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Arizona horse dies in attack by bees

An africanized bee.

An africanized bee.

A 12-year-old Tennessee walking horse has died in an attack by bees in Arizona.

Another horse survived the attack and their owner suffered about 20 stings to her head during her efforts to stop the Sunday morning attack, north of Willcox.

The Cochise County Sheriff’s Office said it was told of the attack around 8.30am and responded with the Willcox Rural Fire Department and Health Care Innovations medical personnel to the 1600 block of West Saguaro Road.

On arrival, deputies noted that two horses were down and an exterminating company was on scene.

A female resident told deputies she heard her dogs barking earlier and when she went outside she observed bees attacking her horses.

She tried to get the bees away from the animals and was repeatedly stung in the head.

Both horses went down during the attack from multiple bee stings.

The woman was treated at the scene for more than 20 strings to her head, but refused transport to a hospital for any further treatment.

One horse was treated by a local veterinarian for the stings, while the second horse died at the scene.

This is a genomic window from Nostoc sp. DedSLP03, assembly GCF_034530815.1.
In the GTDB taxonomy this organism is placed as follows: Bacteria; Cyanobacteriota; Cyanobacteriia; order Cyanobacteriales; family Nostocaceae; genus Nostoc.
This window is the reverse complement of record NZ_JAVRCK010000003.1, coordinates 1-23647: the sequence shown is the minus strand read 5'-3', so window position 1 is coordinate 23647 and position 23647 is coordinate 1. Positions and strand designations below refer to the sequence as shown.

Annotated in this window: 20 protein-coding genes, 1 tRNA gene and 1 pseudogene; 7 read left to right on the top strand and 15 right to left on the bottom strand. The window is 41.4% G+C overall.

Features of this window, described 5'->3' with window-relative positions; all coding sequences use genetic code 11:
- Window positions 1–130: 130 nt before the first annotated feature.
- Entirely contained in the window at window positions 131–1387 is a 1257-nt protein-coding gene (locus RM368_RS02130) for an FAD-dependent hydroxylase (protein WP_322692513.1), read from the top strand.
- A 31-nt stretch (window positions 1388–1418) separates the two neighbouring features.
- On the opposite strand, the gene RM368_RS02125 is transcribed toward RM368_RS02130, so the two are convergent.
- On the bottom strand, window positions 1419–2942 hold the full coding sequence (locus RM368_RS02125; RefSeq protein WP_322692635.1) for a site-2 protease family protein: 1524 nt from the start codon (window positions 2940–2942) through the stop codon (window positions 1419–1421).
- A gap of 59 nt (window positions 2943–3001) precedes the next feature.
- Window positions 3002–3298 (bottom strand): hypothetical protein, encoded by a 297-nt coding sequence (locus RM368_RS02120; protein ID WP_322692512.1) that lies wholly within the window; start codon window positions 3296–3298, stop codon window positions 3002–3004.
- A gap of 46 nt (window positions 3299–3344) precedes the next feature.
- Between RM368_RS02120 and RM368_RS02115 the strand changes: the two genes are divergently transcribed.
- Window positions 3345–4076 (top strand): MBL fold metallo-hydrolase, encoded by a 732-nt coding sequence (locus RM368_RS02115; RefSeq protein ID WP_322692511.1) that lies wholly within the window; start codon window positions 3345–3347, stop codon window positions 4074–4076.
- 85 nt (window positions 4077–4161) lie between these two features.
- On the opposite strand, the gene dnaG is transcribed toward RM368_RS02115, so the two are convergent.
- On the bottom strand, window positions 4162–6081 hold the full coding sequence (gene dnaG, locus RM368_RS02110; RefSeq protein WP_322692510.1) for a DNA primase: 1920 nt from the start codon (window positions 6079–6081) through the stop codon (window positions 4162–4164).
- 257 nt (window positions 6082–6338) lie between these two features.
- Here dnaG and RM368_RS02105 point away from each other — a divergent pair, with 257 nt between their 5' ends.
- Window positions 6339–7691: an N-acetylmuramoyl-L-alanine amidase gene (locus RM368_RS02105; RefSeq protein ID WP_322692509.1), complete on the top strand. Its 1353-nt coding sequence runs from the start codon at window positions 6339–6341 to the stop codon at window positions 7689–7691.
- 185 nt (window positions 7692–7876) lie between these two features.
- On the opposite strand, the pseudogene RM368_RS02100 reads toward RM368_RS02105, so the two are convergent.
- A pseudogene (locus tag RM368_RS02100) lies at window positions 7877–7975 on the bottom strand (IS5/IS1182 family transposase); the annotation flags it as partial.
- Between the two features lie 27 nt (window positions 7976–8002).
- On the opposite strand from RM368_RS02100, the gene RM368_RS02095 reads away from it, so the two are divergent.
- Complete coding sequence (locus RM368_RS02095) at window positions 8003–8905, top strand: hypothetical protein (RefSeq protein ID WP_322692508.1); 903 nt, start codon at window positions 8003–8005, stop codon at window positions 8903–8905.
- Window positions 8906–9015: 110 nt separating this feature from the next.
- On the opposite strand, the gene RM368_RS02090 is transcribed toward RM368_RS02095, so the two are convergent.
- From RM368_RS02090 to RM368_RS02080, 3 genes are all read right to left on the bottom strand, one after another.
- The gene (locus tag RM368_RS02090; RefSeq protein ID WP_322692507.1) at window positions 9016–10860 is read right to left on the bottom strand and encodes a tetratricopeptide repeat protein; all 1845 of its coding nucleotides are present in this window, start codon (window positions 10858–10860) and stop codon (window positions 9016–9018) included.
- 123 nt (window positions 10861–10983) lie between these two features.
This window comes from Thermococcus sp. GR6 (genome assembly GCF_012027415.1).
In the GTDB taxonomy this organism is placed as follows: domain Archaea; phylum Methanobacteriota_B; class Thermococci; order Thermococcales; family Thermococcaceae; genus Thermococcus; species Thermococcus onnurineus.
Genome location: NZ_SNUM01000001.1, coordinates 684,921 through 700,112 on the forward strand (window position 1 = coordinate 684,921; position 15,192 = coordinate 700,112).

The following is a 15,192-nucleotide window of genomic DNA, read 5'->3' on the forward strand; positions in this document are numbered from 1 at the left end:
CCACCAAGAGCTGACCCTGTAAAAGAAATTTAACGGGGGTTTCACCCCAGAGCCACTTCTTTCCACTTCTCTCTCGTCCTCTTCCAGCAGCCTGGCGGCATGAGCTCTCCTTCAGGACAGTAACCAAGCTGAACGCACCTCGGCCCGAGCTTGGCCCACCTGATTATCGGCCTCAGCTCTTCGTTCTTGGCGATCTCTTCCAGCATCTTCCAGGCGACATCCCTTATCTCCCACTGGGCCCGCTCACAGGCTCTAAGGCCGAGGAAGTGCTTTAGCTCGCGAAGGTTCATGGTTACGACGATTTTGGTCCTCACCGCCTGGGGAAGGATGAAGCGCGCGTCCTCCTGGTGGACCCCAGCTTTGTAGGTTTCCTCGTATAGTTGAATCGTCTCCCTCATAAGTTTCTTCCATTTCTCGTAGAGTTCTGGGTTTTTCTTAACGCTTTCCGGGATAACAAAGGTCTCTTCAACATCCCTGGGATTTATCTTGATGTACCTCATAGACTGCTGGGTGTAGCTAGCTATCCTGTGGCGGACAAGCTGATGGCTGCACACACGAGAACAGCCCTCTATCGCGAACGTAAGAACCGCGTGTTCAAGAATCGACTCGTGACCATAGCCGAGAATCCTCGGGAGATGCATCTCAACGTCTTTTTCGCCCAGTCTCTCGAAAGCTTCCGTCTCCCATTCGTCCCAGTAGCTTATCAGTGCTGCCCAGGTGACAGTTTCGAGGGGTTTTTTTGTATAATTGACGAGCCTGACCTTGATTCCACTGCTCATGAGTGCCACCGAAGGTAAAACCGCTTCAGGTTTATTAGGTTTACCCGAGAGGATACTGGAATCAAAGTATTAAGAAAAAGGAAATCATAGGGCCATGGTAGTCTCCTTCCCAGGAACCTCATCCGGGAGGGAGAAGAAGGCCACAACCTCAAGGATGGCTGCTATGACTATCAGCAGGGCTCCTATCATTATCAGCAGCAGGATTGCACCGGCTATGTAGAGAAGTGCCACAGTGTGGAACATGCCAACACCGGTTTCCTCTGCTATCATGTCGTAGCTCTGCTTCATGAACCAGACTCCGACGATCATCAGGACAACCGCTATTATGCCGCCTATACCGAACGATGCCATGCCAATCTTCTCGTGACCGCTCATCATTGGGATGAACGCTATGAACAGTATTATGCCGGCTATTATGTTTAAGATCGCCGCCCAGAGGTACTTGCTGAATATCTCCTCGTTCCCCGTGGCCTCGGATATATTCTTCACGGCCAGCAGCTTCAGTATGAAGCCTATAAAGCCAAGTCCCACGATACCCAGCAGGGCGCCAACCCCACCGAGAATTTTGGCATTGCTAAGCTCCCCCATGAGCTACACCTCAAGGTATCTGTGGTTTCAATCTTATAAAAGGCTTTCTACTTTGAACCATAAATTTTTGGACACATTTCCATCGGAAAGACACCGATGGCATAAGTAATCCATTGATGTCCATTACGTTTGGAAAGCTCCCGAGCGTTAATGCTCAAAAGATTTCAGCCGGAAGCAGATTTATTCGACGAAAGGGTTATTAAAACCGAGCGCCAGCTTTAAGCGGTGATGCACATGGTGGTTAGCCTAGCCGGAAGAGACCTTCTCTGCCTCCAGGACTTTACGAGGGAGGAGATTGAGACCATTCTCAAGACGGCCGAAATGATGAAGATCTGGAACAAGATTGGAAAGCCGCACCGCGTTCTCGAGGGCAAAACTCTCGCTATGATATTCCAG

The swarm left the area after deputies and public safety personnel arrived.

The sheriff’s office advised people to stay indoors and close all doors and windows in the event of a bee swarm.

People should not attempt to move the bees or throw objects at the swarm, nor squirt the insects with water.

Typically swarms are transient – they may set up temporary shelter in a tree for a few hours or even days before moving on.

“Swarms that are close to daycare centers, schools, or densely populated areas may need to be removed if they do not leave the area in a reasonable amount of time or are showing aggressive behavior,” the office said.

“If a beekeeper or exterminator is contacted for bees on a private residence or business, the owner/occupant assumes financial responsibility for said services.

“The Fire Department does not typically eradicate bee swarms unless special circumstances are present (such as aggressive, attacking bees that cannot be isolated from the public by reasonable means).

“Killing non-Africanized swarms only strengthens the Africanized population. Non-aggressive bees are essential in nature.”

 

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Comments (1)

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  1. Hi,

    We are very lucky that we don’t have Americanized bees in New Zealand. Lets hope that this long stays the case.

    I was picking up a swarm the other day in Auckland, when the home owner asked me if these bees were Americanized. I advised her that we don’t have them in New Zealand.

    So if your readers ever see a swarm, please contact a beekeeper and not pest control. It’s better for bees to have a new home with a beekeeper than be destroyed.

    Thanks

    Gary Fawcett
    http://kiwimana.co.nz

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